Olympic Skater Doping Scandal Questions if Minors Should Compete in the Olympics



Kamila Valieva during her short program at Beijing 2022.

At 15, Kamila Valieva, a Russian figure skater, made history at the 2022 Beijing Olympics when she became the first woman to land a quad jump or four revolutions in the air at the Olympics. However, her fame was short-lived as the spotlight quickly shifted away from her talent and instead to the doping scandal that followed.

Following Valieva’s historic performance, the Olympic Committee announced that she had failed a drug test on December 25, 2021, several weeks before she was scheduled to compete. Her tests showed three prominent substances, two of which are allowed by the International Olympic Committee (IOC), and one, Trimetazidine, which is banned. “[Trimetazidine seemed] to be aimed at increasing endurance, reducing fatigue, and promoting greater efficiency in using oxygen,” said Travis Tygart, the chief executive of the United States Anti-Doping Agency in an interview with the New York Times. Russian officials say that the positive test result stemmed from contamination from Valieva’s grandfather’s medication. However, no further information has been given to support the claim. The Russian Anti-Doping Agency (RUSADA) suspended Valieva for one day following the publication of her test results. However, the Court of Arbitration of Sport (CAS), an institution dedicated to resolving disputes regarding sports, canceled the suspension the next day, explaining that Valieva “was a minor and they didn’t want to have any irreparable harm.”

The Olympic Committee had previously stated that if Valieva placed in the top three, they would postpone the medal ceremony until more information about her doping controversy came out. However, she had a shaky performance in the free skate, falling multiple times, and ultimately placed fourth overall.

As Valieva stepped off the ice after her shaky free skate, Valieva’s coach, Eteri Tutberidze, could be seen reprimanding Valieva, asking her, “Why did you stop fighting?”  In an interview with the International Olympic Committee (IOC) conducted by CBS News, the IOC’s President, Thomas Bach, ​​said he was “very, very disturbed” by what he witnessed. It was clear to him, he said, that Valieva was under “immense pressure.” “When I saw how she was received by [her coach], with such coldness, it was chilling to see,” Bach continued. “Rather than giving her confidence, rather than to try to help her, you could feel this chilling atmosphere.” 

Some have suggested that Valieva’s coach was the one who pressured her into taking Trimetazidine. In a Vox news article titled “Kamila Valieva failed her drug test. Blame her coaches,” the author delves into several of Tutberidze’s previous questionable practices. “Kamila Valieva is a minor,” he wrote. “The adults in her life should be held responsible.”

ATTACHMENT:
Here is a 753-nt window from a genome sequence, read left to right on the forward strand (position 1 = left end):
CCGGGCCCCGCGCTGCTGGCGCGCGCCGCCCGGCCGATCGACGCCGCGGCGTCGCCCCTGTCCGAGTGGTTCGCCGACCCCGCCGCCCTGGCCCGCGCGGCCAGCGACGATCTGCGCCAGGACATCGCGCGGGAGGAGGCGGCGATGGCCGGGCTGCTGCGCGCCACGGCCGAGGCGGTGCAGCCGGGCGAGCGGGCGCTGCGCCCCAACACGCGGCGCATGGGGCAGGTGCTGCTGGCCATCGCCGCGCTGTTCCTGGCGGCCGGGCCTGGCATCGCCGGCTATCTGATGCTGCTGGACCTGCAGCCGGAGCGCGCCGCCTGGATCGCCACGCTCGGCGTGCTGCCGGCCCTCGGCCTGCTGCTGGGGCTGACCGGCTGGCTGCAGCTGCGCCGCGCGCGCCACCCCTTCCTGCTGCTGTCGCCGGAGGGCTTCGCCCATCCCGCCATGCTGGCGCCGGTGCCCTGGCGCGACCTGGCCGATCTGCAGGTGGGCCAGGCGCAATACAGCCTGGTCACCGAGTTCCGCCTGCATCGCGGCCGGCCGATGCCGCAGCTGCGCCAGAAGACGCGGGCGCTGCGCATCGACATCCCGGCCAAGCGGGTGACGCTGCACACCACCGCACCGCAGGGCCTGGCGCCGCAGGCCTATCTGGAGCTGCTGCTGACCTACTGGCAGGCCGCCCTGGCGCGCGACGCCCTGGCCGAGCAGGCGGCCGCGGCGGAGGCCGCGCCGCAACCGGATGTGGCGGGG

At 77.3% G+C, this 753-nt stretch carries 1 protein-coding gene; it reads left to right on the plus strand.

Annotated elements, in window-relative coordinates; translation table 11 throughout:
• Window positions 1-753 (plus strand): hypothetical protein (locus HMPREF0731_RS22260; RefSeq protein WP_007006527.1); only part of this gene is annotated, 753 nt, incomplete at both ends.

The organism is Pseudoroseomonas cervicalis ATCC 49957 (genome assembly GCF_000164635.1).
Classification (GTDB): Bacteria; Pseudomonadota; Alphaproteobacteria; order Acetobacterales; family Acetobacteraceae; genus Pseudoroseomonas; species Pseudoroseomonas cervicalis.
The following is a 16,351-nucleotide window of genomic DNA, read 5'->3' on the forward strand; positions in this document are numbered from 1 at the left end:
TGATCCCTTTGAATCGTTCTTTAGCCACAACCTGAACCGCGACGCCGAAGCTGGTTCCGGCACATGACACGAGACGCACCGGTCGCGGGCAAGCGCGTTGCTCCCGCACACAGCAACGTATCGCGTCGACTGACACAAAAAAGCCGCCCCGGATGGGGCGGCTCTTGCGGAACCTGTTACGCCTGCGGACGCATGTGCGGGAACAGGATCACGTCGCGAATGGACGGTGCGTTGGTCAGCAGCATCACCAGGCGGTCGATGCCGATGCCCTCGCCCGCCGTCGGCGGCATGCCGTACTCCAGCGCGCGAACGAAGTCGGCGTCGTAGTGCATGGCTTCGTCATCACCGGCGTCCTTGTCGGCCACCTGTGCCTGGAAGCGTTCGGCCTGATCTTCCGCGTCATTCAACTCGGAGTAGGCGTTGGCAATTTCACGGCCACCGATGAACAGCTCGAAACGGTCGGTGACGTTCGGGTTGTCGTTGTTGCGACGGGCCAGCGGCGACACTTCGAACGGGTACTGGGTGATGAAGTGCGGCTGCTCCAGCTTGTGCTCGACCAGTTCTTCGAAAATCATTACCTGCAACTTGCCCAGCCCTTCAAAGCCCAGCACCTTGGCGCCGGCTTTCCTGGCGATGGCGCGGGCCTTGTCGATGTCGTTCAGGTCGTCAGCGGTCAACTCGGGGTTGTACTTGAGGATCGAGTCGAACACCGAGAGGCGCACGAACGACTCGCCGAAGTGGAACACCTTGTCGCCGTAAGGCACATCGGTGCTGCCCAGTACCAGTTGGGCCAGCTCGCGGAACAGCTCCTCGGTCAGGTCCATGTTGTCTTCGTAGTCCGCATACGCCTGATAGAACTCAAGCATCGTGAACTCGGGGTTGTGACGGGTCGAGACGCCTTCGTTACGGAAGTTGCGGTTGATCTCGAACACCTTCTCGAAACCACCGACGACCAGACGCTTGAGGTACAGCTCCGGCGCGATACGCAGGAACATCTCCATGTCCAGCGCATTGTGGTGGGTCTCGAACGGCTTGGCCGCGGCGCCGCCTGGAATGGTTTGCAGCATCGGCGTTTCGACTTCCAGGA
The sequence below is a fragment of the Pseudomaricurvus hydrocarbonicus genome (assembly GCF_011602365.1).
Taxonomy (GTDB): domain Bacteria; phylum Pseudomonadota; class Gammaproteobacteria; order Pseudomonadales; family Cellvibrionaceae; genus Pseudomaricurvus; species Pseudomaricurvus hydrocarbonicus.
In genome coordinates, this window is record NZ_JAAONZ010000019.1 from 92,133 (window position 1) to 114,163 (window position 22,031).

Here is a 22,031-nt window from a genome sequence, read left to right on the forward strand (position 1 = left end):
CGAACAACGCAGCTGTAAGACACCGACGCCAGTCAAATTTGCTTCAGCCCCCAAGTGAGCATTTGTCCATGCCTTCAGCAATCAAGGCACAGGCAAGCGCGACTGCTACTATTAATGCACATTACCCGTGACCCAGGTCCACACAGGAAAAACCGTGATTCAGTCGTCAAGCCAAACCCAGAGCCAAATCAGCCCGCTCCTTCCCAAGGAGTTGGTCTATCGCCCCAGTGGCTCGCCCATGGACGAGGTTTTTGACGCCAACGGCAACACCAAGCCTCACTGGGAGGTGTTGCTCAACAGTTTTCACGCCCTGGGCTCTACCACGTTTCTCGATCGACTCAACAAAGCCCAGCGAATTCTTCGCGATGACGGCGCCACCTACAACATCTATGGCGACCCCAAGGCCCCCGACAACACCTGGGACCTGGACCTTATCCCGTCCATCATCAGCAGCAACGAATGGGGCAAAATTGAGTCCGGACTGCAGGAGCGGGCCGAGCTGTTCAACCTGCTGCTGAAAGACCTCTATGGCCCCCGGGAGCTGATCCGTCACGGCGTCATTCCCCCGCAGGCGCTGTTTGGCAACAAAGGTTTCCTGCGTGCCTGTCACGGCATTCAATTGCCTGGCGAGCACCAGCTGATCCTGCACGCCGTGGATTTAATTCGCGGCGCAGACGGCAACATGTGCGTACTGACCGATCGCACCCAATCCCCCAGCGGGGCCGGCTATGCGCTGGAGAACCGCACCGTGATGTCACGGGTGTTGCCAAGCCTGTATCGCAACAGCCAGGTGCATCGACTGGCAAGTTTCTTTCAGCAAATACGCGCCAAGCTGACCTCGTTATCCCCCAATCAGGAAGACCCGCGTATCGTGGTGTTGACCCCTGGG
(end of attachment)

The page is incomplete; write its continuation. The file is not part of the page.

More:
Tutberidze previously led many athletes to the Olympics such as 2014 Sochi Gold Medalist Julia Lipnitskaia and 2018 Pyeongchang Gold Medalist Alina Zagitova, both at only 15 years old. This year, her student Anna Shcherbakova won gold, and Alexandra Trusva won silver. However, none of her athletes have had long careers. After Lipnitskaisa’s sensational performance at Sochi, she stepped away from the competitive scene, retiring when she was only 19. Similarly, Zagitova stepped out of the competition at age 17. 

Questionable practices are especially prevalent in Russia, a country that was caught switching out urine samples in a doping scheme at the 2014 Sochi Games. Other questionable methods include the encouragement of disordered eating habits. Figure skating is a sport where leaner skaters will have a natural advantage due to the physics of the sport. Puberty, a time where the body naturally puts on more weight and height, is seen as the enemy. Weight and height shift the body’s center of balance, making once achievable jumps harder. Coaches will oftentimes impose strict diets among their athletes to maintain a physical advantage. In a 2017 interview with the Russian press, Lipnitskaia revealed that she had been suffering from anorexia “not just for one year, or two, or three” years. She also admitted that Tutberidze and her team would encourage her to take “powdered nutrients” in place of a proper meal to limit weight gain. Zagitova shared in an interview with Sport Express her coach’s plan to deal with the weight gain that comes with puberty. “You just need to shut your mouth and don’t eat! I eat, but in small quantities,” Zagitova said. Tutberidze has previously stated that she trains her students for 12 hours a day in order to produce optimal results.  

Eteri Tutberidze watching Valieva’s free skate at Beijing 2022. (24 News Recorder)

In an article for the New York Times, Juliet Macur asks, “​​Would raising the minimum competition age save young athletes from abuse and humiliation?” Using Valieva’s case as an example, the article makes it clear that some people have begun targeting Valieva as an individual rather than the institutions that allowed her to compete.

Raising the minimum age would eliminate the technical edge that coaches like Tutberidze use over other competitors, meaning many of her young athletes would not be able to bring back awards​. “If the tradeoff is saving young minds and bodies, it’s a no-brainer,” Helene Elliot, an author sports columnist for The LA Times, stated.

Tutberidze and Valieva after her free skate at Beijing 2022. (Yahoo Sports)

Although many worldwide are advocating for the minimum age of competition at the Olympics to be raised, Mark Adams, Director of Communications at the International Olympic Committee opposes this sentiment. “I think what would be disappointing is if we did not allow the opportunity for these athletes to grasp their dreams,” he said.

The International Skating Union (ISU) is expected to consider the change in June.